Groove Music: The Art and Culture of the Hip-Hop DJ

By Mark Katz | Go to book overview

5
Turntablism: 1989–1996

In 1995, Chris Oroc was a gas station attendant and a talented amateur DJ living in Southern California. One day as he was labeling homemade CDs, he unwittingly gave a name to an emerging musical movement. When he performed, Oroc was known as Babu, and on each CD he wrote “Babu the Turntablist”; later he called one of his tracks “Turntablism.”1 As a member of the Beat Junkies, a DJ crew that specialized in scratching and beat juggling, he had recently come to the realization that their whole approach to music had little in common with the work of traditional DJs. “I was telling my crew, ‘You know, we can’t even really call ourselves DJs anymore. There’s guitarists, there’s pianists, why not turntablists?’”2Turntablist came to designate a distinctive type of DJ, an instrumentalist who does not simply reproduce existing music but creates entirely new music out of records; turntablism is their art.3 D-Styles, a fellow member of the Junkies, defined the art with a simple equation: “Records + Turntable + Scratching=Music.”4

The “-ism” in turntablism was more than a simple suffix—it was a crucial signifier. Turntablism lent a sense of seriousness and cohesion to the art and even suggested something of a philosophy. To many, turntablism was a separatist movement, independent from dancers and MCs. The music of these DJs was meant for listening, not dancing, for head-nodding, not rump-shaking. The ideas behind turntablism, we know, were not actually new. The seeds were planted with “The Adventures of Grandmaster Flash on the Wheels of Steel” (1981), “Rockit” (1983), and the increasingly complex battle routines of the late 1980s. But it was not until the early and mid-1990s that a form of DJing, self-sufficient and largely independent from MCs, really flourished. Several crucial factors were at work: the rise of DJ crews, the growth of the battle scene, the simultaneous expansion of turntablism into California and the Filipino American community, and advancements in DJ technology. Taken together,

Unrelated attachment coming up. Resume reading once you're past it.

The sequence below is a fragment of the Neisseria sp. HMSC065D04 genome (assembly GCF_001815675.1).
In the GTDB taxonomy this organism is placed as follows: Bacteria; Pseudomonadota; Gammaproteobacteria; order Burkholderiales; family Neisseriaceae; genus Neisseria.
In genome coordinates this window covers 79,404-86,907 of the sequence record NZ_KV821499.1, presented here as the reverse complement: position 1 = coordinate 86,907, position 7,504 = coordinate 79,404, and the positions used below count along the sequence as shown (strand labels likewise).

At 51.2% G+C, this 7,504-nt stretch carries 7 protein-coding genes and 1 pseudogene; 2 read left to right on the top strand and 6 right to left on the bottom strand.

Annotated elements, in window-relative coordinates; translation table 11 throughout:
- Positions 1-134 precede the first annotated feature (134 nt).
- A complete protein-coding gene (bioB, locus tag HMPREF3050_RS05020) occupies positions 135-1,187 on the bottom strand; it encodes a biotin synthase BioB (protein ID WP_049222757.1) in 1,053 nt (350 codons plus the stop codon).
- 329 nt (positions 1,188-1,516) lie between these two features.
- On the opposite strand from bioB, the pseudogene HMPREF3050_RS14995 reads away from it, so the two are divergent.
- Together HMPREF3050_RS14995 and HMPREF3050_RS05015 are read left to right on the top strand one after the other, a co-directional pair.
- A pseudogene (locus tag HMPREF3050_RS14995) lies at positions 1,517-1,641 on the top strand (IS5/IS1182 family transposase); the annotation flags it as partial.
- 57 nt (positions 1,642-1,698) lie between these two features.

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Groove Music: The Art and Culture of the Hip-Hop DJ
Table of contents

Table of contents

  • Title Page iii
  • Acknowledgments vii
  • Contents xiii
  • About the Companion Website xv
  • Introduction 3
  • 1 - The Breaks and the Bronx- 1973–1975 14
  • 2 - Mix and Scratch—The Turntable Becomes a Musical Instrument- 1975–1978 43
  • 3 - Out of the Bronx and into the Shadows- 1978–1983 70
  • 4 - Expansions- 1983–1989 100
  • 5 - Turntablism- 1989–1996 127
  • 6 - The Art of War-the Dj Battle- 1991–1996 153
  • 7 - Legitimacy- 1996–2002 179
  • 8 - Fallinq Barriers- 2002–2011 214
  • Conclusion- Full Circle 249
  • Appendices 254
  • Notes 265
  • Discography 296
  • Bibliography 303
  • Index 313
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